GSS ambitions ‘breath-taking’: David Thomas
The GSS program continues to grow. In the Gulf of St Vincent, SA, Phase 1 of building the 20 ha Windara Reef began in 2017, and planning for Phase 2 commenced; In Port Phillip Bay a 1.2 ha reef was seeded with nearly 2m juvenile oysters.
Funding continues to flow to the project. The Port Phillip Bay Biodiversity Fund committed $700,000 to reseed existing reefs and search for further remnant reefs; The WA Recreational Fishing Initiative Fund committed $150,000 to the Oyster Harbour project, and the WA Government a further $1m; the Alcoa Foundation committed $600,000 to a new project in the Peel-Harvey Estuary in WA which will include a shellfish restoration feasibility study.
Meetings were hosted of the National Shellfish Reef Restoration Network, including an international conference in Feb 2018, and the National Estuaries Network in Geelong.
As important sub-sets of the GSS program, policy initiatives continued around the Blue Carbon economies in SA, WA and Victoria, and the listing of shellfish ecosystems under Australia’s EPBC Act and the IUCN Redlist.
There has been sustained and positive media interest in the program and Government support for it.
Thomas Foundation chairman David Thomas said that growth of the GSS program and the broadened emphasis it has brought to TNC’s Australia program gave him enormous satisfaction.
“The focus GSS has brought to restoration of coastal habitats in bays and estuaries across Australia gives me great satisfaction,” he said. “It is breath-taking to learn that TNC has set itself an ambitious five-year $50m funding target for the GSS – an magnificent step up from the $5M we committed to the project in seed funding.”
Great Southern Seascapes Background
Maintaining its links with The Nature Conservancy (TNC), the Foundation initiated a workshop in 2012 to review challenges and opportunities in temperate zone coastal estuaries. As a result TNC has proposed a Great Southern Seascapes program, with pilot projects in Victoria’s Corio Bay and Westernport Bay. The Foundation has granted $3m to these projects on the expectation that significant private and government funding support will be identified. The project will
- expand protection and restore critical habitat for clams, oysters and seagrass meadows in the selected pilot bays by 20%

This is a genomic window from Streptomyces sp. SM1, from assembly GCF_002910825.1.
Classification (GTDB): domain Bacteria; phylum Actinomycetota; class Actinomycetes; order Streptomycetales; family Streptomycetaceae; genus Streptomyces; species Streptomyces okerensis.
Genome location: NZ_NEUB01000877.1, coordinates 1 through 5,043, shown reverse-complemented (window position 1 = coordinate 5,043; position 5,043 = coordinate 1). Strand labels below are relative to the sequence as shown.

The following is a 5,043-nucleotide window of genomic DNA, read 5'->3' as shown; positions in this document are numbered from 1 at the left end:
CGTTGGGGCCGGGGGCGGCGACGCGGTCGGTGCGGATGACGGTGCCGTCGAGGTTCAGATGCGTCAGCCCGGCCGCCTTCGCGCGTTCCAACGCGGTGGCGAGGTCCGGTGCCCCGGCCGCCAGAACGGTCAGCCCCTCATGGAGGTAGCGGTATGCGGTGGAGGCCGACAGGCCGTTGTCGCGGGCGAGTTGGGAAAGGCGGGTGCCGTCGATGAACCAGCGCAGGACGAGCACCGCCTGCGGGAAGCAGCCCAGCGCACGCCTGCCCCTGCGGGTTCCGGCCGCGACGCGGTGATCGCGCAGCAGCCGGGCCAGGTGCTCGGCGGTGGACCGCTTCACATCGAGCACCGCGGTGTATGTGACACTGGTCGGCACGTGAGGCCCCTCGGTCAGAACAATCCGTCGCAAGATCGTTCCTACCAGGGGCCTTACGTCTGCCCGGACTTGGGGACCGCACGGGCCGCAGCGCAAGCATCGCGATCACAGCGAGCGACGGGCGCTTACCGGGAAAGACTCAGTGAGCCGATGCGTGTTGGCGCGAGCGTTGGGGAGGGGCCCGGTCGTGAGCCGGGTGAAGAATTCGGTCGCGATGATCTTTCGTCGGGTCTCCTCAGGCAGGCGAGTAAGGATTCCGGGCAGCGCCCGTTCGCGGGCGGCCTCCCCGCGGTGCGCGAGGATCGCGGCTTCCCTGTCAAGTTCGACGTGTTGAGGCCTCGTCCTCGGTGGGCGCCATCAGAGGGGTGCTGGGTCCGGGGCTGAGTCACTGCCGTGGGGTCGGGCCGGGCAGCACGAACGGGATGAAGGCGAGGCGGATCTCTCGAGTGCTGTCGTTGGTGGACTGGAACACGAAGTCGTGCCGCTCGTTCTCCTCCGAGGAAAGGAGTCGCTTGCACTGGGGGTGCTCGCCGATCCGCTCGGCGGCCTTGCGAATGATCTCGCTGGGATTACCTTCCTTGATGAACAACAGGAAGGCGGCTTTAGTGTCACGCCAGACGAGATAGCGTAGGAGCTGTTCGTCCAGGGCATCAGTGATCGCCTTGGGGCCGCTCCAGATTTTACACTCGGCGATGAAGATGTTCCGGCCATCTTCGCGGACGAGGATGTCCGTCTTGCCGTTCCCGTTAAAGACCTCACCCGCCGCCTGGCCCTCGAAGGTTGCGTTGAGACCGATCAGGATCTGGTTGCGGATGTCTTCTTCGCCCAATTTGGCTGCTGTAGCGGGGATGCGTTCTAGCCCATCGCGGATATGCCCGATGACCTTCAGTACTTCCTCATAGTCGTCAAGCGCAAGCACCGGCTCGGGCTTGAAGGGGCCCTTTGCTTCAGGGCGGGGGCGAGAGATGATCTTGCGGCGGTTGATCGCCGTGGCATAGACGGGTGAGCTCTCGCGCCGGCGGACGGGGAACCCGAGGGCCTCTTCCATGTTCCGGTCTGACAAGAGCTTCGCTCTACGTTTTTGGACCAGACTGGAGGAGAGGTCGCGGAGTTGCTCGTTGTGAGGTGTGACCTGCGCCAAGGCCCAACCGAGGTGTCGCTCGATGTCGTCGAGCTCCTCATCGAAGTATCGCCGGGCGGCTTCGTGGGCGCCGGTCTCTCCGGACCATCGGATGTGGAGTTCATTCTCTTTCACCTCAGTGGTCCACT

- engage significant numbers of community volunteers, including recreational fishers and citizen science program
- develop good practice models for application in other places
- re-establish a network of southern marine scientists
In an Australian first, three sites have permit approvals to trial approaches for restoring shellfish reefs as part of a partnership between The Nature Conservancy, the Victorian Government and Albert Park Yachting and Angling Club. Currently, Wilson’s Spit and Margaret’s Reef are the first two sites with native oysters and mussels on the seabed.
The Great Southern Seascapes mission is to spark a revolution in marine conservation and the blue economy by scaling-up restoration of coastal habitats in bays and estuaries across southern Australia.
To achieve this, TNC has established the national Shellfish Reef Restoration Network. As well as deploying over six tonnes of shells in Port Phillip Bay, it has established restoration sites in Oyster Bay in Western Australia and in the Gulf of St Vincent in South Australia Harbour. In the Noosa River it has conducted two studies to confirm the feasibility of shell fish reef restoration, and commissioned a study of the historic presence of marine species in the system.
A description of the South Australian project was published in The Conversation on 28 June 2017 (‘Huge restored reef aims to bring South Australia’s oysters back from the brink’). In the article it was described as the largest oyster reef restoration project outside the United State with here some 18.000 tonnes of limestone and 7m baby oysters set to provide the initial foundation of a 20-hectare reef.
VIEW: THE CONVERSATION 28 JUNE ARTICLE HERE >